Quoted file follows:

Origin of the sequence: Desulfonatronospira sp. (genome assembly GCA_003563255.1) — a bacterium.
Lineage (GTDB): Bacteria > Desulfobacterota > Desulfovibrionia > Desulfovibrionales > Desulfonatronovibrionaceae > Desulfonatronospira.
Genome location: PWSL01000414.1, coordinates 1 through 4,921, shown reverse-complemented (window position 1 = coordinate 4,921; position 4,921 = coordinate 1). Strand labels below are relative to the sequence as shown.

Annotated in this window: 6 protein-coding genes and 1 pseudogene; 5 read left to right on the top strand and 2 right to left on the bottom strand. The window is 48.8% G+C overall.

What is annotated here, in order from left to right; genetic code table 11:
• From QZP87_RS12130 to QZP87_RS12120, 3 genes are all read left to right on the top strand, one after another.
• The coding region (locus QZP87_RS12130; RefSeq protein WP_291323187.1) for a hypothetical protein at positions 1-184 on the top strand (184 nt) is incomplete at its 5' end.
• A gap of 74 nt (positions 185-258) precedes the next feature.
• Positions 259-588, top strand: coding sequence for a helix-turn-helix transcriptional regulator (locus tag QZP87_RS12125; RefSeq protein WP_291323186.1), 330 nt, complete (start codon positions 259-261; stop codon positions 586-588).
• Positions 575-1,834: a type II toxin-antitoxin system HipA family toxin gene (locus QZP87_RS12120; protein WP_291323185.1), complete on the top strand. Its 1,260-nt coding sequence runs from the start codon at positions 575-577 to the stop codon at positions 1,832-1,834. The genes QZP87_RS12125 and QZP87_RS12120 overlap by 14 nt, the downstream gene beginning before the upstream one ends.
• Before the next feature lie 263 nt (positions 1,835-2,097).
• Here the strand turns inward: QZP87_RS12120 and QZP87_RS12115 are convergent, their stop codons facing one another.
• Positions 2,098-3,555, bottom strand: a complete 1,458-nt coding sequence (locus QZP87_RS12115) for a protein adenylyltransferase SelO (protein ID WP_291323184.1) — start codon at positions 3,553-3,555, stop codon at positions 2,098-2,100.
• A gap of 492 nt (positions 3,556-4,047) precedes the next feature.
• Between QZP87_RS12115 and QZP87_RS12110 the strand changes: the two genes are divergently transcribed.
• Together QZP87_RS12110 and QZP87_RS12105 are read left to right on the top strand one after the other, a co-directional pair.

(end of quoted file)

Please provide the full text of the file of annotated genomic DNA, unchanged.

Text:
Origin of the sequence: Desulfonatronospira sp. (genome assembly GCA_003563255.1) — a bacterium.
Lineage (GTDB): Bacteria > Desulfobacterota > Desulfovibrionia > Desulfovibrionales > Desulfonatronovibrionaceae > Desulfonatronospira.
Genome location: PWSL01000414.1, coordinates 1 through 4,921, shown reverse-complemented (window position 1 = coordinate 4,921; position 4,921 = coordinate 1). Strand labels below are relative to the sequence as shown.

Annotated in this window: 6 protein-coding genes and 1 pseudogene; 5 read left to right on the top strand and 2 right to left on the bottom strand. The window is 48.8% G+C overall.

What is annotated here, in order from left to right; genetic code table 11:
• From QZP87_RS12130 to QZP87_RS12120, 3 genes are all read left to right on the top strand, one after another.
• The coding region (locus QZP87_RS12130; RefSeq protein WP_291323187.1) for a hypothetical protein at positions 1-184 on the top strand (184 nt) is incomplete at its 5' end.
• A gap of 74 nt (positions 185-258) precedes the next feature.
• Positions 259-588, top strand: coding sequence for a helix-turn-helix transcriptional regulator (locus tag QZP87_RS12125; RefSeq protein WP_291323186.1), 330 nt, complete (start codon positions 259-261; stop codon positions 586-588).
• Positions 575-1,834: a type II toxin-antitoxin system HipA family toxin gene (locus QZP87_RS12120; protein WP_291323185.1), complete on the top strand. Its 1,260-nt coding sequence runs from the start codon at positions 575-577 to the stop codon at positions 1,832-1,834. The genes QZP87_RS12125 and QZP87_RS12120 overlap by 14 nt, the downstream gene beginning before the upstream one ends.
• Before the next feature lie 263 nt (positions 1,835-2,097).
• Here the strand turns inward: QZP87_RS12120 and QZP87_RS12115 are convergent, their stop codons facing one another.
• Positions 2,098-3,555, bottom strand: a complete 1,458-nt coding sequence (locus QZP87_RS12115) for a protein adenylyltransferase SelO (protein ID WP_291323184.1) — start codon at positions 3,553-3,555, stop codon at positions 2,098-2,100.
• A gap of 492 nt (positions 3,556-4,047) precedes the next feature.
• Between QZP87_RS12115 and QZP87_RS12110 the strand changes: the two genes are divergently transcribed.
• Together QZP87_RS12110 and QZP87_RS12105 are read left to right on the top strand one after the other, a co-directional pair.